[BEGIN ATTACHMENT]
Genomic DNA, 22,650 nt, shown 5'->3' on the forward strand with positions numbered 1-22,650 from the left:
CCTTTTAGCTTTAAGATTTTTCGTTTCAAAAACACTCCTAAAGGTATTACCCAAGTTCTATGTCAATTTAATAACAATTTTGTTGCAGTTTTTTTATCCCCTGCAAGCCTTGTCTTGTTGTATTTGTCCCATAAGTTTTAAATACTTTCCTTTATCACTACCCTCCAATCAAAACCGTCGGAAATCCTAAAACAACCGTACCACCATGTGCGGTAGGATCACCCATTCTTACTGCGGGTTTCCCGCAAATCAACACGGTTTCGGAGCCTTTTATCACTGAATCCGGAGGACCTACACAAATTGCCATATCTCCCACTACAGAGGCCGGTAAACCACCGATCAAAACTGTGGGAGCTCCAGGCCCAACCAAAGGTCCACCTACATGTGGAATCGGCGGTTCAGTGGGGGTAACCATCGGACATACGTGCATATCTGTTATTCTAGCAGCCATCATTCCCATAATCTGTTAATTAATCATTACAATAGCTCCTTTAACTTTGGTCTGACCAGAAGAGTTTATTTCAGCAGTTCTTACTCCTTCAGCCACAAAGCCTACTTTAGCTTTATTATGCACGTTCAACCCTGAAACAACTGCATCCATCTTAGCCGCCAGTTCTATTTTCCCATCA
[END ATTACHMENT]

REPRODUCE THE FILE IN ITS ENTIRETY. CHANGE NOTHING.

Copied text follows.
Genomic DNA, 22,650 nt, shown 5'->3' on the forward strand with positions numbered 1-22,650 from the left:
CCTTTTAGCTTTAAGATTTTTCGTTTCAAAAACACTCCTAAAGGTATTACCCAAGTTCTATGTCAATTTAATAACAATTTTGTTGCAGTTTTTTTATCCCCTGCAAGCCTTGTCTTGTTGTATTTGTCCCATAAGTTTTAAATACTTTCCTTTATCACTACCCTCCAATCAAAACCGTCGGAAATCCTAAAACAACCGTACCACCATGTGCGGTAGGATCACCCATTCTTACTGCGGGTTTCCCGCAAATCAACACGGTTTCGGAGCCTTTTATCACTGAATCCGGAGGACCTACACAAATTGCCATATCTCCCACTACAGAGGCCGGTAAACCACCGATCAAAACTGTGGGAGCTCCAGGCCCAACCAAAGGTCCACCTACATGTGGAATCGGCGGTTCAGTGGGGGTAACCATCGGACATACGTGCATATCTGTTATTCTAGCAGCCATCATTCCCATAATCTGTTAATTAATCATTACAATAGCTCCTTTAACTTTGGTCTGACCAGAAGAGTTTATTTCAGCAGTTCTTACTCCTTCAGCCACAAAGCCTACTTTAGCTTTATTATGCACGTTCAACCCTGAAACAACTGCATCCATCTTAGCCGCCAGTTCTATTTTCCCATCA